Chile’s Once Sole Card Acquirer Proposes Fee Changes Amid Losing Monopoly

May 31, 2023
Following a decade-long battle to open up competition in the card-acquiring market, Chile’s one-time monopoly acquirer has proposed new fee changes and a more market-driven approach from 2024 onwards.

  • Transbank’s monopoly crumbles as rivals take 30 percent market share in two and a half years
  • Landmark Supreme Court ruling said Transbank fee structure "far" from good
  • Cost of card acceptance set to fall in coming years after regulatory intervention

Following a decade-long battle to open up competition in the card-acquiring market, Chile’s one-time monopoly acquirer has proposed new fee changes and a more market-driven approach from 2024 onwards.

Transbank, Chile’s largest acquirer, is seeking regulatory approval from the Chilean Competition Court (TDLC) for a new fee scheme, after the country’s Supreme Court overturned its previous fee structure.

The changes concern the calculation of the acquirer margin, which is part of the merchant discount rate that merchants pay to the acquirer when they accept card payments.

Transbank’s current acquirer fees are UF0.001302 ($0.059) per transaction for credit cards and UF0.001212 ($0.55) per transaction for debit and prepaid cards.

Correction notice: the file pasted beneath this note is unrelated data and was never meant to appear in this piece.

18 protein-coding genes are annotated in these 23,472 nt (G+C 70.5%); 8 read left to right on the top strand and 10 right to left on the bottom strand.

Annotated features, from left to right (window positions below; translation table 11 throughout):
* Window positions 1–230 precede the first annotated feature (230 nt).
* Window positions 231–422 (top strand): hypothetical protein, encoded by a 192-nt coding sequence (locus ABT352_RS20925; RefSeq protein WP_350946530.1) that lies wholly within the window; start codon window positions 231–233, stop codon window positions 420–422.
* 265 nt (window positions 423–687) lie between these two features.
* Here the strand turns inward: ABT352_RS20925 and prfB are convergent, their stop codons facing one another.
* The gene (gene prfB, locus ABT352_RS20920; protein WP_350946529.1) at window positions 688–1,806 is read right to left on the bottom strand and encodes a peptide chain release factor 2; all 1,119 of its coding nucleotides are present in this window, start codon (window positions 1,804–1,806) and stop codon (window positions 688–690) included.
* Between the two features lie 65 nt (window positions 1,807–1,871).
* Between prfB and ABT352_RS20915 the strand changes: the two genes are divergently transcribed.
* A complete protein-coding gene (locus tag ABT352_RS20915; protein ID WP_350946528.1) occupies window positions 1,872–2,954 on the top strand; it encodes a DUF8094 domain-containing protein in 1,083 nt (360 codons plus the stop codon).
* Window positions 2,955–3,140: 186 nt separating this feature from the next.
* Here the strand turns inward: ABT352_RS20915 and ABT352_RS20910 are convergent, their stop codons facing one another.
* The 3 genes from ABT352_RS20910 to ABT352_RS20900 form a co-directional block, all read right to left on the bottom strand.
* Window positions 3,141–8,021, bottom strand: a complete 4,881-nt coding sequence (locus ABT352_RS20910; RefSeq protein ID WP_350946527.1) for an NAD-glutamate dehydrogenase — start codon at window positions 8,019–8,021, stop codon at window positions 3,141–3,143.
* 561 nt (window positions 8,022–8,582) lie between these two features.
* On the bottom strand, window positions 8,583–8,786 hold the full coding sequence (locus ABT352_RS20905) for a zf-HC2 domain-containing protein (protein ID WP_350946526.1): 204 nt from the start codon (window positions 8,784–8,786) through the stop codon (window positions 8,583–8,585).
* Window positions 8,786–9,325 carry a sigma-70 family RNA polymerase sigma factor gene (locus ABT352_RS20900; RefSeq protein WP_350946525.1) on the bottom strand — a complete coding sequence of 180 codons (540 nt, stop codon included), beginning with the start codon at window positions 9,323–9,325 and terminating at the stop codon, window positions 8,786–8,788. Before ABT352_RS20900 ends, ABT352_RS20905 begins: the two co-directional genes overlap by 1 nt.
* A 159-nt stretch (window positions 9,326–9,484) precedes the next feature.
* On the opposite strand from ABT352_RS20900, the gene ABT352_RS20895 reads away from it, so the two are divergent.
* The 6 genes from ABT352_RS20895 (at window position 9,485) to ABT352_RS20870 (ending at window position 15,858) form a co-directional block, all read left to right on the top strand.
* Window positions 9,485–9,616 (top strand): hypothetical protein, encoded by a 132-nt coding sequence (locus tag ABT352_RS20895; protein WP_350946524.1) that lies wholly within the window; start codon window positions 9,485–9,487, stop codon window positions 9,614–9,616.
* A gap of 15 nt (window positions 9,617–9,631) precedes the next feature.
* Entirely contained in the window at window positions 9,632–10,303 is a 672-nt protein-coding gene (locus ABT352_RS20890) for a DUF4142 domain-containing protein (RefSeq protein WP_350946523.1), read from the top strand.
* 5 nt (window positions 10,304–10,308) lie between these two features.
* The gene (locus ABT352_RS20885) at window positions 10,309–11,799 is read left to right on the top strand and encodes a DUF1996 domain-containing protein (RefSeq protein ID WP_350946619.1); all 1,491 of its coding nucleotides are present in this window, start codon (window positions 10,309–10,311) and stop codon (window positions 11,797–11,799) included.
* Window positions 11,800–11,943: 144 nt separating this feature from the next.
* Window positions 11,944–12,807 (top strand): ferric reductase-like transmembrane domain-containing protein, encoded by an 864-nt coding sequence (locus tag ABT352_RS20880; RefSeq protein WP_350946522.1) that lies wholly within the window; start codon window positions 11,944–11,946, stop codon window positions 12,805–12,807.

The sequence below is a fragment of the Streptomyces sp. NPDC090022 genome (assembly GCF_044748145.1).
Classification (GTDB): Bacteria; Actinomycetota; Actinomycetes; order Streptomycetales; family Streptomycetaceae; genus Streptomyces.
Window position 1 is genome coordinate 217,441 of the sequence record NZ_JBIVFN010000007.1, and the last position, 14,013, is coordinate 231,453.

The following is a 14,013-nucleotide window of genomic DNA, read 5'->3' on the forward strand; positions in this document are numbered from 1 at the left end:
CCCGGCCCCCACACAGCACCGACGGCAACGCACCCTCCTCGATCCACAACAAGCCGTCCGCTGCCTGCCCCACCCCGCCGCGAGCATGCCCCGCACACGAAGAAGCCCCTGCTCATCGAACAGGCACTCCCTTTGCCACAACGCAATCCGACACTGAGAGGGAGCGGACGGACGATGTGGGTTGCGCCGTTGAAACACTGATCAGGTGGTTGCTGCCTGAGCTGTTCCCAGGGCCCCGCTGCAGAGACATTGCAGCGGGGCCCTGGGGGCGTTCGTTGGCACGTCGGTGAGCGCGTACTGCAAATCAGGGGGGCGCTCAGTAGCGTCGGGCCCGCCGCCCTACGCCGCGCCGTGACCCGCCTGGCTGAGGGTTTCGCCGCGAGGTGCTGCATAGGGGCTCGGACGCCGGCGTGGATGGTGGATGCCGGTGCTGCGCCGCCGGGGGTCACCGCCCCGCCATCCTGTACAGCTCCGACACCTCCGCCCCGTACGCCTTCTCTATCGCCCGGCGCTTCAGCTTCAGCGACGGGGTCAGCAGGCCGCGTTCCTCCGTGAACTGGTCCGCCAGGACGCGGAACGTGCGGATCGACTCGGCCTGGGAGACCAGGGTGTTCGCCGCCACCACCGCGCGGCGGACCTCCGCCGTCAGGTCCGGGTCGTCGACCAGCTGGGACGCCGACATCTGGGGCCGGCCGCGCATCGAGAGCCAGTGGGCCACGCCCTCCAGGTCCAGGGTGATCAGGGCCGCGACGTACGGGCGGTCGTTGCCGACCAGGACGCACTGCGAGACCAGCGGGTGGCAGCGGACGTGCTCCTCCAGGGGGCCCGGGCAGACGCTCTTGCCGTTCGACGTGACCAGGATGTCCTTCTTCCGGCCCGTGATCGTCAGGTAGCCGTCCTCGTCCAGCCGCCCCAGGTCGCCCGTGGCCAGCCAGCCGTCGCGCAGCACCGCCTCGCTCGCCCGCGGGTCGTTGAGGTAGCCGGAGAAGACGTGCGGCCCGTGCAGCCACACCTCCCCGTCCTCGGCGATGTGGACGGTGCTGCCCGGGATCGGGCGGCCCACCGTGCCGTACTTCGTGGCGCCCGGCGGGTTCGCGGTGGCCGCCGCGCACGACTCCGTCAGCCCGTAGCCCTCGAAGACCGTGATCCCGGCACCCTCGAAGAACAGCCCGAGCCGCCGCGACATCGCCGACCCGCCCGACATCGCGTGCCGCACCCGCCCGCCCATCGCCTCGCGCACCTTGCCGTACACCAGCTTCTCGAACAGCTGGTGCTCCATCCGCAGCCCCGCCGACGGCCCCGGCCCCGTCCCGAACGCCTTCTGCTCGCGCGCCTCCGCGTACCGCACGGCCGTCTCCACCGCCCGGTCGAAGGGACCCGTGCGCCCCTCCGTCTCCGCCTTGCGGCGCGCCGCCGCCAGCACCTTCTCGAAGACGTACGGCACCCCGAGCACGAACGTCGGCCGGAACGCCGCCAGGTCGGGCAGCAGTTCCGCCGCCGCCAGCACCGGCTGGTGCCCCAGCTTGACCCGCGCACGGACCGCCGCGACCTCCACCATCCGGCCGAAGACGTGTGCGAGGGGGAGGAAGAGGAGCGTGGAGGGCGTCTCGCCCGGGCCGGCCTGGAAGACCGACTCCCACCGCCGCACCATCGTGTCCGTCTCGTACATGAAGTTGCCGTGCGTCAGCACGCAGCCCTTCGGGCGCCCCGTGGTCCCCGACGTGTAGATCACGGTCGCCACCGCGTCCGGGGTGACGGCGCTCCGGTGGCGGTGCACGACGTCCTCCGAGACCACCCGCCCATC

Under the proposal, the acquirer margin would be calculated by taking a flat fee and a percentage of the transaction. The figures are different for credit and debit cards, and depend on the customer.

For instance, Transbank would charge merchants around $0.023 plus 0.08 percent of the transaction value for a credit card payment, while payment service providers (PSPs) would have to pay $0.015 plus 0.09 percent.

Credit CardsDebit and Prepaid CardsMerchantsUF0.00051 ($0.023) + 0.08%UF0.00050 ($0.022) + 0.22%PSPsUF0.00034 ($0.015) + 0.09%UF0.00034 ($0.015) + 0.22%Card operatorsUF0.00033 ($0.015) + 0.09%UF0.00033 ($0.015) + 0.18%

Starting from October 2024, Transbank has suggested ending the self-regulatory system and instead negotiating the acquirer fee based on a market-driven approach.

Transbank has argued that the proposal makes sense because the card-acquiring landscape has changed significantly since the self-regulatory system was invented almost two decades ago.

In 2021, Transbank almost had a total monopoly, with a 98 percent market share. But by the end of 2022 Transbank’s share had dropped to 80 percent, and is expected to drop to below 70 percent by the end of this year.